Port Lincoln Yacht Club

A Brief History by Philip Roe

A Brief History by Philip Roe


A Brief History of Local Sailing

A brief History of sailing in Port Lincoln and the Port Lincoln Yacht Club complied by club Historian Philip Roe, Past Rear Commodore, Club Moth Champion and Honorary Life Member, President of the Axel Stenross Maritime Museum, (Custodians of the Port Lincoln Yacht Club history). The following information is "as told" to him by Jack Randall, Fred Ives, Alwyn Scruby, Brian Verco, Chook Wiseman, Darcy Harvey, Mrs Morton, Dean Palm and many others.

Philip apologises for any inaccuracies and will correct any mistakes if advised. This history is being progressively developed - more information is required. CD's & photos etc can be obtained from the Axel Stenross Maritime Museum. Updated 2001.

Since the first Europeans ventured to the waters of Port Lincoln and Spencer’s Gulf Port Lincoln the sea and sailing has always been part of Port Lincoln’s way of life.
Local aboriginal tribes did not have boats or venture on to the water. They fished from the shores.
In 1802 Captain Matthew Flinders in the Investigator was first to discover and chart the waters, followed by the French explorer Nicolas Baudin. They had found Boston Bay (Baudin named the bay, Champagne Bay.) It is regarded as the third largest natural harbour in the world with a volume of water estimated at five times that of Sydney harbour. A magnificent and safe harbour for boats with lots of nearby islands to cruise and the exciting huge seas of the southern ocean to the south on the way from Lincoln to the rugged north coast of Kangaroo Island.

Flinders tragedy. Losing a number of his crew in the area is still very real today with the naming of many islands Thistle, Taylors, Williams, etc after his lost crew and his home town area and Memory Cove. Now  a national park where the event happened while the crew were searching for water.

The first European  settlers arrived in the 80 ft  "Abeoana" with Captain Hawson  and his family and others on March the 19th 1839. Landing at Happy Valley  near the present  location of the now Axel Stenross’s Maritime Museum (Axel became a foundation member of the PLYC in 1931 as will be recorded later.)  There were no roads, cars or planes those days. The only easy way get to Lincoln was by boat or walk.

The area soon became a popular commercial oyster & scale fishing location and is still the case today. Early fishermen formed the basis of competitive sailing. Yachting began in Lincoln in the  1800’s. With regattas recorded here in the “Adelaide Register” as early as February 29th 1840
In the late 1800’s the Port Lincoln Sailing Club was formed. It's pennant was blue and white. The Town also had a separate Regatta committee to run beach events rowing regattas, sailing and other early settler activities.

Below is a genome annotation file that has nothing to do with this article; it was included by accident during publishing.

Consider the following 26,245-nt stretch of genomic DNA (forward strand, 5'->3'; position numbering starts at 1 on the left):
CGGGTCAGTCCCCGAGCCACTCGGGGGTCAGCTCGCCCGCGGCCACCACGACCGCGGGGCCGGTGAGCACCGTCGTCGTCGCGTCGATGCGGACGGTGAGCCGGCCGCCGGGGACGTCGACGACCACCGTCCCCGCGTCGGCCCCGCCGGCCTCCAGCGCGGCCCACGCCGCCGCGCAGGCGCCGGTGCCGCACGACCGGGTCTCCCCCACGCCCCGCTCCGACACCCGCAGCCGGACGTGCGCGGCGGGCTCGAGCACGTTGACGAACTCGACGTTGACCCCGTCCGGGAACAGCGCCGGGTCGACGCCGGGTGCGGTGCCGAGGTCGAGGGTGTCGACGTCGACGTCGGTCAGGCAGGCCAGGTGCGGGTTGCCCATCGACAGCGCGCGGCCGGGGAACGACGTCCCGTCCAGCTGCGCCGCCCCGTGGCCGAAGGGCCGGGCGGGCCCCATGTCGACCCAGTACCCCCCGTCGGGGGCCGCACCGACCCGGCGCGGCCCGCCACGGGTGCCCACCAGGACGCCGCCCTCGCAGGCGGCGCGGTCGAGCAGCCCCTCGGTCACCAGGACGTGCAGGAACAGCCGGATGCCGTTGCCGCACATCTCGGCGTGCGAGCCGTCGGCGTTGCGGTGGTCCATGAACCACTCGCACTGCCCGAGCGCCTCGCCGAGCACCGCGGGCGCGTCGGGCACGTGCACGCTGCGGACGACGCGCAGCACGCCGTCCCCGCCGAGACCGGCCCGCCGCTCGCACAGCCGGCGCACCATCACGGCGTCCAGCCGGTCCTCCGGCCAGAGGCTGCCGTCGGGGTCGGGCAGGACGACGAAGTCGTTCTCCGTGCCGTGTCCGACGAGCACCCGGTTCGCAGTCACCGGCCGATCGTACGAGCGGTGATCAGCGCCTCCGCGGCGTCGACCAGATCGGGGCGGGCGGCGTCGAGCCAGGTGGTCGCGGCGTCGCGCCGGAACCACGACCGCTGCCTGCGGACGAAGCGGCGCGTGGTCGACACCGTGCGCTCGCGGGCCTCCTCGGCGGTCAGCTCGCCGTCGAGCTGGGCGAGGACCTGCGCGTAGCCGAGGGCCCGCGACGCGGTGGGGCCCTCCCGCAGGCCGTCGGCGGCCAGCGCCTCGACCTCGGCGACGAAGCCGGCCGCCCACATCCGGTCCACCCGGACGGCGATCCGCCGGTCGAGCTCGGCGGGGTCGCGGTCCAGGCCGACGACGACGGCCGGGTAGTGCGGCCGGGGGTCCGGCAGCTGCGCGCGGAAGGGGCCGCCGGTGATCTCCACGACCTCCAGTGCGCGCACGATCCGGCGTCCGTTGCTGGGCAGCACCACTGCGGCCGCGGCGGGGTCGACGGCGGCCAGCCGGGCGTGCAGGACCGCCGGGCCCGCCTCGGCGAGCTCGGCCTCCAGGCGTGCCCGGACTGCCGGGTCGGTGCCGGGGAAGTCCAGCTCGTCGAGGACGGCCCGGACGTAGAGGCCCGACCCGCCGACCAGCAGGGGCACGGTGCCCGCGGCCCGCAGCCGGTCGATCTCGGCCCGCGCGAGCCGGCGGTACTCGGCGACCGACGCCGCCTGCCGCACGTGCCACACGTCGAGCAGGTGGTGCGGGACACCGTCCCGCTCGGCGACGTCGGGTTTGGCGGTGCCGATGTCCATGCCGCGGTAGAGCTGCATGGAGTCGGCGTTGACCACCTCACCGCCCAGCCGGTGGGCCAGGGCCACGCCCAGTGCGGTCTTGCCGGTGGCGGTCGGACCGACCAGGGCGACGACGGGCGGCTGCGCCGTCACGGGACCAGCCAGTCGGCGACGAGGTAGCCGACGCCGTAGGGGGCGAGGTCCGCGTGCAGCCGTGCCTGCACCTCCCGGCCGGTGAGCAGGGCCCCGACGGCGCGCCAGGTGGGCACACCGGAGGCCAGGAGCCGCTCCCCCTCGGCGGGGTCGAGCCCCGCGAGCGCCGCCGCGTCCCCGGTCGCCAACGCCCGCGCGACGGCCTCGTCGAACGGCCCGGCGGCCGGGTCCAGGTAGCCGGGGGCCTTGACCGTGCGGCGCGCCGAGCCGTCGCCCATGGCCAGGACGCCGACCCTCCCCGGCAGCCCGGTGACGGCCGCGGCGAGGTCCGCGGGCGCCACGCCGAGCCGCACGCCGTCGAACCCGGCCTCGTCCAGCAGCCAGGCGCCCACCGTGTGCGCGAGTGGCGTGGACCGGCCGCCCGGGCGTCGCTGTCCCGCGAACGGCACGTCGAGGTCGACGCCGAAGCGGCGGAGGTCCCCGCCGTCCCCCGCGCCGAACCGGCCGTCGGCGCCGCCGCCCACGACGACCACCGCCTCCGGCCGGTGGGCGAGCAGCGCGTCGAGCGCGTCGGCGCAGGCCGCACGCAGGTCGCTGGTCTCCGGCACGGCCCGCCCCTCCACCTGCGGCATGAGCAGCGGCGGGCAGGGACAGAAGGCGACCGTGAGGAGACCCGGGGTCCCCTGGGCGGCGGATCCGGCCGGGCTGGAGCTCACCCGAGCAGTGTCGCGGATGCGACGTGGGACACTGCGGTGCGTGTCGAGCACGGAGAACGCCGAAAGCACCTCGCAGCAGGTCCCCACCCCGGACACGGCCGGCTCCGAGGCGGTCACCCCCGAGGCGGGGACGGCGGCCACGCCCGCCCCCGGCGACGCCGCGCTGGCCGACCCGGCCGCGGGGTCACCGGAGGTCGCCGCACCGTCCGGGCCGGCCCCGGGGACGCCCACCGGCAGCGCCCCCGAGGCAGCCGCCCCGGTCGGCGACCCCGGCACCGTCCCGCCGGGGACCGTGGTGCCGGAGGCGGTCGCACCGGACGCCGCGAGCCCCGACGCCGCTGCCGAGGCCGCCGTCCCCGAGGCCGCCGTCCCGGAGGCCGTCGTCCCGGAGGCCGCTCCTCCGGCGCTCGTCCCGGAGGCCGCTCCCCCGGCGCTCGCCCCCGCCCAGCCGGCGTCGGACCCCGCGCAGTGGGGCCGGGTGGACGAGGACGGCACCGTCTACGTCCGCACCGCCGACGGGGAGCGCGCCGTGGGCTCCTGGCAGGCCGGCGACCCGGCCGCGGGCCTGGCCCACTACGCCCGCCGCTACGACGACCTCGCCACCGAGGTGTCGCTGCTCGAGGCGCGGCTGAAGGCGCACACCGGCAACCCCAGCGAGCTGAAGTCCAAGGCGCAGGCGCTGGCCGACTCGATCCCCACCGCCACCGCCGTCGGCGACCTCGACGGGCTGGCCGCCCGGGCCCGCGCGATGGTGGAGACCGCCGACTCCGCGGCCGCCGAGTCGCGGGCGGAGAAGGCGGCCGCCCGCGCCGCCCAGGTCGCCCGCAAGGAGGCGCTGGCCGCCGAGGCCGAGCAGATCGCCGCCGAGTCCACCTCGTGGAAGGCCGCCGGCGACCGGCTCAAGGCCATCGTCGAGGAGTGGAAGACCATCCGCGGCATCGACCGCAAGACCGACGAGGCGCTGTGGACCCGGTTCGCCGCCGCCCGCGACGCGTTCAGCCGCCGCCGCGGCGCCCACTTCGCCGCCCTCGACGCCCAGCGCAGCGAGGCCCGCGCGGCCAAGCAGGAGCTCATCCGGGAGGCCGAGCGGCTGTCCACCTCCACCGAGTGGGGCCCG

The Adelaide Observer reported  on Jan 17th 1885 that a settling night was held at the Pier hotel when prizes of the recent  Regatta were awarded. Mr Bill Haigh won a cup and eleven guineas in the Albatross as first prize in the main sailing event, and Mr Tom Tait in the "Canowie" won the second prize of eight guineas. "Canowie" (pictured below) of around 60 feet won the regatta previously in 1883.


There are more details in the book “ Yachting in Australia” written by frequent visitor to Port Lincoln Sir Henry Bundy QC in 1888. Former SA Royal Yacht Squadron Commodore, and friend of the famous Randall yachting family of Port Adelaide & Lincoln.

Sir Henry Bundy also wrote a yachting book (“A Fashionable Holiday”) around 1899, featuring Port Lincoln and Kangaroo island and many local people.

Around 1915 The ANZAC and Galipolli time the Second World War saw many of our sailors leave for active service overseas.
The Port Lincoln sailing club never recovered from this.  


The Port Lincoln Sailing Regatta Club

In 1919 struggling for members the sailing club combined with the Regatta Club to try and keep sailing alive. Called "The Port Lincoln Sailing and Regatta Club".

Still struggling, the club was disbanded in the 1920’s and there was no sailing club in Port Lincoln.
Population of the town then would have been around 2,500 people.

Sailing stalwart Jack Randall of the Randall sailing family was a young member of the Port Lincoln Sailing club. He went on to become a foundation member of the new PLYC, a champion sailor and seaman held most club positions, including commodore many times, built yachts and was always prepared to work on committees until he died. He with his wife Betty helped link the past with the future and set many traditions which guided the club in the right direction until the late 1990’s. One of the many reasons the Port Lincoln Club has been so successful in the past.


Pictured above:- The "Nautilus"